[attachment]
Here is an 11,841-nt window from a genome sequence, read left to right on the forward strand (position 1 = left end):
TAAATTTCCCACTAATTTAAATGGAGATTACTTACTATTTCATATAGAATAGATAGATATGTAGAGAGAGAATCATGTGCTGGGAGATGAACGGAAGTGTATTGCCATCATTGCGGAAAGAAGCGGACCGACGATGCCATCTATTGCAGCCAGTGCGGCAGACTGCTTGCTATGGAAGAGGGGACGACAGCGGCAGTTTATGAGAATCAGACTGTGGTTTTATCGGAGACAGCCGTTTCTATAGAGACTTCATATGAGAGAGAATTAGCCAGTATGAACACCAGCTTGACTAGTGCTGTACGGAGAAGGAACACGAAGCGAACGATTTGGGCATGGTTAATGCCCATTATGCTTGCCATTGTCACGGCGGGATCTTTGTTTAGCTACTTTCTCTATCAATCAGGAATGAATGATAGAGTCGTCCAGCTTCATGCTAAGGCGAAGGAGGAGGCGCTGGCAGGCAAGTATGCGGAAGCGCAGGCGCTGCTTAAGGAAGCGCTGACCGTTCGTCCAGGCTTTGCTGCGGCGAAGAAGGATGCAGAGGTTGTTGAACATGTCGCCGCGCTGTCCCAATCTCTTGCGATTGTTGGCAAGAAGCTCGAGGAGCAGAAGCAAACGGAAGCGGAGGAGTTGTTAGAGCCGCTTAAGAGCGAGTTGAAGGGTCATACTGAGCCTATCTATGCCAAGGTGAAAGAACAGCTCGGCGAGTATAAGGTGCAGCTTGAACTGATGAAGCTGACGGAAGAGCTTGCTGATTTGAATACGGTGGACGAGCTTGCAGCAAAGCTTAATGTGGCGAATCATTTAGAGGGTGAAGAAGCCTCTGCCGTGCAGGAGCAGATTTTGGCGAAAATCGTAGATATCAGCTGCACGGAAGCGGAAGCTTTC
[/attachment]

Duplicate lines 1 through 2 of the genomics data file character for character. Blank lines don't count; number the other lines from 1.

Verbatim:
Here is an 11,841-nt window from a genome sequence, read left to right on the forward strand (position 1 = left end):
TAAATTTCCCACTAATTTAAATGGAGATTACTTACTATTTCATATAGAATAGATAGATATGTAGAGAGAGAATCATGTGCTGGGAGATGAACGGAAGTGTATTGCCATCATTGCGGAAAGAAGCGGACCGACGATGCCATCTATTGCAGCCAGTGCGGCAGACTGCTTGCTATGGAAGAGGGGACGACAGCGGCAGTTTATGAGAATCAGACTGTGGTTTTATCGGAGACAGCCGTTTCTATAGAGACTTCATATGAGAGAGAATTAGCCAGTATGAACACCAGCTTGACTAGTGCTGTACGGAGAAGGAACACGAAGCGAACGATTTGGGCATGGTTAATGCCCATTATGCTTGCCATTGTCACGGCGGGATCTTTGTTTAGCTACTTTCTCTATCAATCAGGAATGAATGATAGAGTCGTCCAGCTTCATGCTAAGGCGAAGGAGGAGGCGCTGGCAGGCAAGTATGCGGAAGCGCAGGCGCTGCTTAAGGAAGCGCTGACCGTTCGTCCAGGCTTTGCTGCGGCGAAGAAGGATGCAGAGGTTGTTGAACATGTCGCCGCGCTGTCCCAATCTCTTGCGATTGTTGGCAAGAAGCTCGAGGAGCAGAAGCAAACGGAAGCGGAGGAGTTGTTAGAGCCGCTTAAGAGCGAGTTGAAGGGTCATACTGAGCCTATCTATGCCAAGGTGAAAGAACAGCTCGGCGAGTATAAGGTGCAGCTTGAACTGATGAAGCTGACGGAAGAGCTTGCTGATTTGAATACGGTGGACGAGCTTGCAGCAAAGCTTAATGTGGCGAATCATTTAGAGGGTGAAGAAGCCTCTGCCGTGCAGGAGCAGATTTTGGCGAAAATCGTAGATATCAGCTGCACGGAAGCGGAAGCTTTC